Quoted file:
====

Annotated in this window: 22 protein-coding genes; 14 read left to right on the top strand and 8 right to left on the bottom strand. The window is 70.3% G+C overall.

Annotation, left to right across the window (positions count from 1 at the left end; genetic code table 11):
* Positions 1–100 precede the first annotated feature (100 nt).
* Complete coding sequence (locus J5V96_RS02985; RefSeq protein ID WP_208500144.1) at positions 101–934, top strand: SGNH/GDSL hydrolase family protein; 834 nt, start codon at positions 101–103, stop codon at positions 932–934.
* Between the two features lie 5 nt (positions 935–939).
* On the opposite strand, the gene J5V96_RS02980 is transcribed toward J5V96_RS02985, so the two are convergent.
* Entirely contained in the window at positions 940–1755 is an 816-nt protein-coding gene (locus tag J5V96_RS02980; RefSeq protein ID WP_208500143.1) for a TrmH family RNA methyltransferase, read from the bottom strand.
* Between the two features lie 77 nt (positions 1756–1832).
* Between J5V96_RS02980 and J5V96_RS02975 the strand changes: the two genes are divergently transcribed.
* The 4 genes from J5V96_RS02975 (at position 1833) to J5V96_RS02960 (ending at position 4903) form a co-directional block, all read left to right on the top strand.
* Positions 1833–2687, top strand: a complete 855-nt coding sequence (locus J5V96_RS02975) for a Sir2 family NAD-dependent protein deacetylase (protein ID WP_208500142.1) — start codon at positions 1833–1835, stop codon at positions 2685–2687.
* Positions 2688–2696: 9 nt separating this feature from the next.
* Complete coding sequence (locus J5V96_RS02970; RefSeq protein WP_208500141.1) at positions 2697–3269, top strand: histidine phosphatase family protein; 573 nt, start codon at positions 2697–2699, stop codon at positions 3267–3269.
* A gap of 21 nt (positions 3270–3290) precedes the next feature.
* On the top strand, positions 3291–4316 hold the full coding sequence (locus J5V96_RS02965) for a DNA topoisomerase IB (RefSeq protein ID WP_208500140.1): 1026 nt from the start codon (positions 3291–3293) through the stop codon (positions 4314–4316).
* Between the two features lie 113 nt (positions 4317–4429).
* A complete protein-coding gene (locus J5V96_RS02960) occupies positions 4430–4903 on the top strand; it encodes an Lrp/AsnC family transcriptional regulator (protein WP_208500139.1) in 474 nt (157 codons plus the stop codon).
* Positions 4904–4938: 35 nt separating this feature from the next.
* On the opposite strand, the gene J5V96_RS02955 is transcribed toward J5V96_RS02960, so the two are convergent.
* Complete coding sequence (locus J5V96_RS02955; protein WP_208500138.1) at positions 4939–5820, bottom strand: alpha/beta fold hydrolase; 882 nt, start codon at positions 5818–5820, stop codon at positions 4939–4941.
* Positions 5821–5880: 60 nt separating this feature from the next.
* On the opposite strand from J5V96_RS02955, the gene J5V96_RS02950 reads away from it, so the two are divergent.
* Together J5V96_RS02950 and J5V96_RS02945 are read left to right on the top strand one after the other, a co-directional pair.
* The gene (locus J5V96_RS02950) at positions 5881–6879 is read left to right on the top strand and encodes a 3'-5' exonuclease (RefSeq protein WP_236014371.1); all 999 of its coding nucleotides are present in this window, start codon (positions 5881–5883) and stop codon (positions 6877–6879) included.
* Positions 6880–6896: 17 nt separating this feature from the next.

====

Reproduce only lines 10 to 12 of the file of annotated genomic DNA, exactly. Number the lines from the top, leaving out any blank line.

* The 4 genes from J5V96_RS02975 (at position 1833) to J5V96_RS02960 (ending at position 4903) form a co-directional block, all read left to right on the top strand.
* Positions 1833–2687, top strand: a complete 855-nt coding sequence (locus J5V96_RS02975) for a Sir2 family NAD-dependent protein deacetylase (protein ID WP_208500142.1) — start codon at positions 1833–1835, stop codon at positions 2685–2687.
* Positions 2688–2696: 9 nt separating this feature from the next.